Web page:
And then, there are the restaurants descended from Nobu, many of them opened by people who worked with Nobu or at one of his places: Rainer Becker’s many Zumas, Masaharu Morimoto’s restaurants (including the two Indian Wasabis), Akira Back’s place in Las Vegas (and the one in Delhi) and so many more.
It is hard to believe that the first Nobu in New York opened only 10 years ago. Its influence has been Godzilla-like in its scope and power. Also read:Sushi on a spicy roll
The Chinese have lacked a Nobu. There have been attempts at creating a modern Chinese cuisine but there has been no one template.
An early pioneer was chef Susur Lee who created a new kind of Chinese food in North America, but though Lee has become famous with appearances on such shows as Top Chef, he has not created a new style of Chinese cooking.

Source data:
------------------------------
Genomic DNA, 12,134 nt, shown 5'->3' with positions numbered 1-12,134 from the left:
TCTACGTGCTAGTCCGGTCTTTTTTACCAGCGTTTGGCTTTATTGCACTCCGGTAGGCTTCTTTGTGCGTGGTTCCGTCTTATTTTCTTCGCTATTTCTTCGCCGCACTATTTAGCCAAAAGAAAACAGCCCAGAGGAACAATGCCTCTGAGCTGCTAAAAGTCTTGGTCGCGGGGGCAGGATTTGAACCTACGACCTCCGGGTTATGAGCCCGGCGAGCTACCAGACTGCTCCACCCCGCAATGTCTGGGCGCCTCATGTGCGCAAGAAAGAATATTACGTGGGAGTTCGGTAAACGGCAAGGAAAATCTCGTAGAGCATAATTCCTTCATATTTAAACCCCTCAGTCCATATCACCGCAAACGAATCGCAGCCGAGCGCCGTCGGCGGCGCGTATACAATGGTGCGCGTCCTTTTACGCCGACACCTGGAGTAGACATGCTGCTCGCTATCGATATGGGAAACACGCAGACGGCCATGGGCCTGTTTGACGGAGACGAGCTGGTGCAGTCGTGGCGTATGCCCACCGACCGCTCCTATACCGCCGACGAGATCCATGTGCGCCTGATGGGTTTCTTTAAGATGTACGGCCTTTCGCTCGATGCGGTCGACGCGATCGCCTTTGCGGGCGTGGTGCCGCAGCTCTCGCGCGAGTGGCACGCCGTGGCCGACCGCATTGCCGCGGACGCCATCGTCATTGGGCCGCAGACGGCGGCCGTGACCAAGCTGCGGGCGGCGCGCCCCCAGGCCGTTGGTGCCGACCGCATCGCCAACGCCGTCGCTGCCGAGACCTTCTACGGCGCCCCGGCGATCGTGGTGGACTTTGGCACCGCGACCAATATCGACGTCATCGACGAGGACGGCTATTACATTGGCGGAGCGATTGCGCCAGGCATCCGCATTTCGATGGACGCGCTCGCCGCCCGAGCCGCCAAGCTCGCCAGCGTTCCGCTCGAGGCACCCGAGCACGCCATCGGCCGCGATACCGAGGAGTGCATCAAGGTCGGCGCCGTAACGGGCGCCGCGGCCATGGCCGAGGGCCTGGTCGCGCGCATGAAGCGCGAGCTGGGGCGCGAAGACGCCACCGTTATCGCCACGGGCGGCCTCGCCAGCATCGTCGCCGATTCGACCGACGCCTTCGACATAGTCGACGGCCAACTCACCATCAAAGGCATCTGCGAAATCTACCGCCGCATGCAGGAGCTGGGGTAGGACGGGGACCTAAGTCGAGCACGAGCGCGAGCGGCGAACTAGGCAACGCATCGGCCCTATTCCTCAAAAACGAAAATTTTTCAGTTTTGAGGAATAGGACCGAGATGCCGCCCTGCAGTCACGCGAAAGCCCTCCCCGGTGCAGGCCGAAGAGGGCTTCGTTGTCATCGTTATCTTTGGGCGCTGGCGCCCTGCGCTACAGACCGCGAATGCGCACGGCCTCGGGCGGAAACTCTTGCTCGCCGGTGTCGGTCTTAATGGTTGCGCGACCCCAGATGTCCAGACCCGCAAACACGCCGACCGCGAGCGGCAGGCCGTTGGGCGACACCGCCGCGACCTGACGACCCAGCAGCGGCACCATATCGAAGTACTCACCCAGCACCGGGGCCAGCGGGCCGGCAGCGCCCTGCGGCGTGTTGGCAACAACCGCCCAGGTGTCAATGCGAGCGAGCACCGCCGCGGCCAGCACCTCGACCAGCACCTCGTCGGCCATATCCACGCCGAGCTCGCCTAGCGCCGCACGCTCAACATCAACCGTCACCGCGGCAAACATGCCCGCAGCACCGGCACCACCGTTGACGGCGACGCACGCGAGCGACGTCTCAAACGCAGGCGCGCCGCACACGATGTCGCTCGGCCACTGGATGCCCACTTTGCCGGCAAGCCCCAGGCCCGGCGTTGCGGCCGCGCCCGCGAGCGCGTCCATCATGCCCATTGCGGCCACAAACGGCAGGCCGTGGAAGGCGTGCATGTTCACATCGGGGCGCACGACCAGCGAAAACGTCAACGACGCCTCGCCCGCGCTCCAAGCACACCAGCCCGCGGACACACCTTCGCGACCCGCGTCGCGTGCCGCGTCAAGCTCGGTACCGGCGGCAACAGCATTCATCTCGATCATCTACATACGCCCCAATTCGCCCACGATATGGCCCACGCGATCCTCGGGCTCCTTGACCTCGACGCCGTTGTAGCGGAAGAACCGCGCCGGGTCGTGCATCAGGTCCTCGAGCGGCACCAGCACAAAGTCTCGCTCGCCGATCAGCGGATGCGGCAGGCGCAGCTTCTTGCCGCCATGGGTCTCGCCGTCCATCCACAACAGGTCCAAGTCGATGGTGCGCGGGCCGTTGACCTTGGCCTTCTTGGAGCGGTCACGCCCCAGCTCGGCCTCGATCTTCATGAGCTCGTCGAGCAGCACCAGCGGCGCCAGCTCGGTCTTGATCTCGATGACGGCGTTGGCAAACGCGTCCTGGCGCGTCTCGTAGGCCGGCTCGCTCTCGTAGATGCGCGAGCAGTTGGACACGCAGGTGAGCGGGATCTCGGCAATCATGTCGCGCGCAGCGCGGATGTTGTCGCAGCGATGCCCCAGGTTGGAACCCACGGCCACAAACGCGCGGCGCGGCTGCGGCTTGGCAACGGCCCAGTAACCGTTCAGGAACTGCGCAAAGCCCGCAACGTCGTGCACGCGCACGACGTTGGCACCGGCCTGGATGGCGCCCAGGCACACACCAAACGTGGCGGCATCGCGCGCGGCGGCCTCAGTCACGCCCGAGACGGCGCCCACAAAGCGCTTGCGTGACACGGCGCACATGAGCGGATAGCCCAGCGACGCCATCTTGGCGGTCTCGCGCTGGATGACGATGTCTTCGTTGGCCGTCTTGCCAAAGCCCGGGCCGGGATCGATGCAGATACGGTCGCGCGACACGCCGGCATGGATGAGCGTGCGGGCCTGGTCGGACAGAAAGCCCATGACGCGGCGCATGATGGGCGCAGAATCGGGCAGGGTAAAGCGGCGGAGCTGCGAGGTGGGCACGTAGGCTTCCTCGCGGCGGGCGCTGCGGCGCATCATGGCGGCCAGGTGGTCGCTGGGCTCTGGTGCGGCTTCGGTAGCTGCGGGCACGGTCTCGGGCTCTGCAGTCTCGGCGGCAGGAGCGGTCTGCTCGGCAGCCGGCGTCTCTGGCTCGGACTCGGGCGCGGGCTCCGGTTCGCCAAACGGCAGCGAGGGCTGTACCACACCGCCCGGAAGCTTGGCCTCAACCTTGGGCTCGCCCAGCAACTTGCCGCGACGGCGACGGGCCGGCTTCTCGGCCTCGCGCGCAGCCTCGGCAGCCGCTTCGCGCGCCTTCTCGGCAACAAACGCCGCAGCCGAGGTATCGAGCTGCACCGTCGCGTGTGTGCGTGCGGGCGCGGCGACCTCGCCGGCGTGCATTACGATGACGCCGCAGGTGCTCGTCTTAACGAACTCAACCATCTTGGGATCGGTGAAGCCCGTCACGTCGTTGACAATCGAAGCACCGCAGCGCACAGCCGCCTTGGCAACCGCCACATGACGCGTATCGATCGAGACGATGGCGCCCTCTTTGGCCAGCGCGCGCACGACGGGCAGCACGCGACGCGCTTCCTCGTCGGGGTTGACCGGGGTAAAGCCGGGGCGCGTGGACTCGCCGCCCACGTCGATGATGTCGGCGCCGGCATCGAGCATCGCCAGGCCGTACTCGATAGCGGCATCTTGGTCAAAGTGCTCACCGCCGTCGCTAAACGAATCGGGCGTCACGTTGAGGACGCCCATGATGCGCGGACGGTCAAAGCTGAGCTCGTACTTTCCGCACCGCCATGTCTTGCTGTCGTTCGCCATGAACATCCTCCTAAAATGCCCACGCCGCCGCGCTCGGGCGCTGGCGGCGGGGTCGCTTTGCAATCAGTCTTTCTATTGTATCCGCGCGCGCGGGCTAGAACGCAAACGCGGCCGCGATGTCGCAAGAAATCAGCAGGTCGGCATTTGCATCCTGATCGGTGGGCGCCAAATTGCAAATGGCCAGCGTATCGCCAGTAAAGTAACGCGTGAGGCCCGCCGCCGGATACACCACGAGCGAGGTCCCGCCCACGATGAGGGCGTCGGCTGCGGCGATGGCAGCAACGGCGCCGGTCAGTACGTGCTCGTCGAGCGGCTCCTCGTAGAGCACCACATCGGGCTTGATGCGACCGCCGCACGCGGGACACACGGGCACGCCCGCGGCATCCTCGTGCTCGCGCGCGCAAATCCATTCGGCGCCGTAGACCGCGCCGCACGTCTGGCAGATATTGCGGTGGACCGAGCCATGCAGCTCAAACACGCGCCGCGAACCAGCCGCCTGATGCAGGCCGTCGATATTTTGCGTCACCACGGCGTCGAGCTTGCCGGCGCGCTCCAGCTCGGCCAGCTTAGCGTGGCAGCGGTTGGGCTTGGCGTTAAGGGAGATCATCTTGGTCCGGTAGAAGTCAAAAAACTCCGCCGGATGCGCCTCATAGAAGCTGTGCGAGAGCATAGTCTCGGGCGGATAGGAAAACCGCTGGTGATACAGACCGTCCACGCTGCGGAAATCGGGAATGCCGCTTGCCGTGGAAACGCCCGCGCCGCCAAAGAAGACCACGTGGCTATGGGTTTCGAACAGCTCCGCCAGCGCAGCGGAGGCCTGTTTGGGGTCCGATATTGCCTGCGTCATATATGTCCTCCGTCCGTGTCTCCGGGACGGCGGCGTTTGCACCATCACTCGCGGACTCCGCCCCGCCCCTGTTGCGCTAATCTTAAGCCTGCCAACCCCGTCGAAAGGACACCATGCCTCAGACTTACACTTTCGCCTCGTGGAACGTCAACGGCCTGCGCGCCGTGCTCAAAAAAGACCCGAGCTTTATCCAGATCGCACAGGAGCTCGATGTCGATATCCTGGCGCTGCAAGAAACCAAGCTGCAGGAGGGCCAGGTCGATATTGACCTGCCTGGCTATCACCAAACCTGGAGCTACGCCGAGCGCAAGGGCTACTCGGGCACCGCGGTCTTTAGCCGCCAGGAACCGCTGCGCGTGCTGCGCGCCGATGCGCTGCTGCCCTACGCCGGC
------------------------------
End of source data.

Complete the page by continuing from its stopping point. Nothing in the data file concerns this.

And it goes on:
I’ve eaten his food in Singapore at restaurants owned by Andrew Tjioe of the TungLok group and though I thought it was terrific, it has never had the sort of influence that Nobu had on Japanese food.
If there is a Nobu-type figure in the Chinese food scene then that honour should go to Alan Yau. Born in Hong Kong but brought up in England, Yau had many successful restaurant projects in London (Wagamama is still the best known) when the management of the Mandarin Oriental Hotel in London called him and asked if he could create a Chinese Nobu on the ground floor of the hotel.
The project went nowhere (Dinner by Heston Blumenthal now occupies that space) but Yau was fascinated by the concept. He rented a basement site (a former car park), hired a French designer (Christian Liaigre) and opened a new kind of dark, sexy, glamorous Chinese restaurant called Hakkasan in 2001.